The Animator Tutorial is a Unity3D based tutorial. It will show you how to develop your own multiplayer enabled application powered by Photon Cloud and how to use Characters using Animator for their animations.
- Connection to Server, Room Access and Creation
- PUN CallBacks
Connection to Server, Room Access and Creation
- Create a new scene, and save it as
- Create a new c# script
- Create an empty GameObject in the Hierarchy, named
- Attach the c# script
Launcherto the GameObject
Edit the c# script
Launcherto have its content as belowCoding Tip: if you are not copying and pasting (which is recommended, because if you do type everything, you will likely remember it better), writing comments is very easy, type
///on the line above a method or a property and you'll have the script editor automatically create a structured comment with for example the
- Save the c# script
Let's review what's in this script so far, first from a general Unity point-of-view and then looking at the PUN specific calls we make.
While not mandatory, giving a proper namespace to your script prevents clashes with other assets and developers. What if another developer create a class Launcher? Unity will complain, and you or that developer will have to rename the class for Unity to allow the project to be executed. This can be tricky if the conflict comes from an asset you downloaded from the Asset Store. Now, Launcher class is really Com.MyCompany.MyGame.launcher actually under the hood it very unlikely that someone else will us this exact same Namespace because you own this domain and so using reversed domain convention as namespace makes your work safe and well organized. Com.MyCompany.MyGame is supposed to be replaced by your own reversed domain name and game name which is good convention to follow.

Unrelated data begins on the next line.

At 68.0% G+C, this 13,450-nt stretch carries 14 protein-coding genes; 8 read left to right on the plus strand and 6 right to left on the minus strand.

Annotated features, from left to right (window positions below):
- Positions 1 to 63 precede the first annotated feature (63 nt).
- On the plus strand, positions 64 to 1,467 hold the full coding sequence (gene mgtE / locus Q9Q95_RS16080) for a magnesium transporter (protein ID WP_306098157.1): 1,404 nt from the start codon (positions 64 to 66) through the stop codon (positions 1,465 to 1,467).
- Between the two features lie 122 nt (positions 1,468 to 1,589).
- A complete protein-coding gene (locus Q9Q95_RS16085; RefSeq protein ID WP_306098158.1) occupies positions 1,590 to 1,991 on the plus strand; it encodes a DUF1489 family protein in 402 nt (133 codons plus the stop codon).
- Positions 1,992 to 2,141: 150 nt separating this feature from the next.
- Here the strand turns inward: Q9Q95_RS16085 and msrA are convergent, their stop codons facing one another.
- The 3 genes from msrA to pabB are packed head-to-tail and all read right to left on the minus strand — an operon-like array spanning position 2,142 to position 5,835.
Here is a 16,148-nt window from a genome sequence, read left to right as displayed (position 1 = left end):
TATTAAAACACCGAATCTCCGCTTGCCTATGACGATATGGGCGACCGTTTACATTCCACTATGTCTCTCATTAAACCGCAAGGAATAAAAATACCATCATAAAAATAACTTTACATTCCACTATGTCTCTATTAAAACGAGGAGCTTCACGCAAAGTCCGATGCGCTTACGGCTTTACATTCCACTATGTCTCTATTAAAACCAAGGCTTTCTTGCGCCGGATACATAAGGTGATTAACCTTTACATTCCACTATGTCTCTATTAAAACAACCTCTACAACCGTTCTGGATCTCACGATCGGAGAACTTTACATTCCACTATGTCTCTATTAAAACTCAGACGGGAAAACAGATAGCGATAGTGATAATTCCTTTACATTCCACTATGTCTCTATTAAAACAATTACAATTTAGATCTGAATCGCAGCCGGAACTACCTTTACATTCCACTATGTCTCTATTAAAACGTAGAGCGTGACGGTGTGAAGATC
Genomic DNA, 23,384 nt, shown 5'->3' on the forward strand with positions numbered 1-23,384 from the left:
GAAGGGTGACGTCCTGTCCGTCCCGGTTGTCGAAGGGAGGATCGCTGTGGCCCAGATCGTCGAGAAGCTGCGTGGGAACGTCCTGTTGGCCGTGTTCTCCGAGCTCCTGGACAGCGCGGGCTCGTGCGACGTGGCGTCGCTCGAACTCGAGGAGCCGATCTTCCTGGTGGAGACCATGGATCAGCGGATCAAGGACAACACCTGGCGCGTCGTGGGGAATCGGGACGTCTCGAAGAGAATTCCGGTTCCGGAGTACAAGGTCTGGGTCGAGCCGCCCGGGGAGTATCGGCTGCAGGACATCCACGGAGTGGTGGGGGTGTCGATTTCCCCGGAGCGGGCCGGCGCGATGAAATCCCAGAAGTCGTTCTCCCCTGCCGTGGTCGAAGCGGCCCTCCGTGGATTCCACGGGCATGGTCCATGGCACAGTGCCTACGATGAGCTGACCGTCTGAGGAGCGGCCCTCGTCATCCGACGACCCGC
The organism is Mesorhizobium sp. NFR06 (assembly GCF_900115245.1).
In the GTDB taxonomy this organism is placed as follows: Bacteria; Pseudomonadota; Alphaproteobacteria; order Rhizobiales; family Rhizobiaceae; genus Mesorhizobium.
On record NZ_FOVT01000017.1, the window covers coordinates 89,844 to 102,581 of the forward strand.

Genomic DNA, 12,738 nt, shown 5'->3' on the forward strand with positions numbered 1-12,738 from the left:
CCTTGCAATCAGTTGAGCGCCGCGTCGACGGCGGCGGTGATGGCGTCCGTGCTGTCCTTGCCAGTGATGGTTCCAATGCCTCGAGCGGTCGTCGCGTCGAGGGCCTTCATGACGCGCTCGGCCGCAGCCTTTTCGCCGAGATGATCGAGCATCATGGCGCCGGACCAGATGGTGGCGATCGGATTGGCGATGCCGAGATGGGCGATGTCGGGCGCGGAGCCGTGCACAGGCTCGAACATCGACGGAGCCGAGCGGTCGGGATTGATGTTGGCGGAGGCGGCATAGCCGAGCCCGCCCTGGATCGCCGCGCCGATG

Notice that we are deriving our Class with MonoBehaviour which essentially turns our Class into a Unity Component that we can then drop onto a GameObject or Prefab. A Class extending a MonoBehaviour has access to many very important methods and properties. In your case we'll use two callback methods, Awake() and Start().
During Awake(), we set PhotonNetwork.autoJoinLobby to false, because we don't need the Lobby features, we only need to get the list of existing Rooms. This is generally a good idea to force the settings, because in the same project you could have another scene that actually wants to autoJoin the Lobby, and so both cases will be fine within the same project without trouble down the road when switching between the two different approaches.
During Start() we call our public function
connect()to PUN Cloud using PhotonNetwork.ConnectUsingSettings(). Notice the
_gameVersionvariable representing your gameversion. You should leave it to
"1"until you need to make breaking changes on a project that is already Live. The important information to remember here is that PhotonNetwork.ConnectUsingSettings() is the starting point for your game to be networked and connect to Photon Cloud.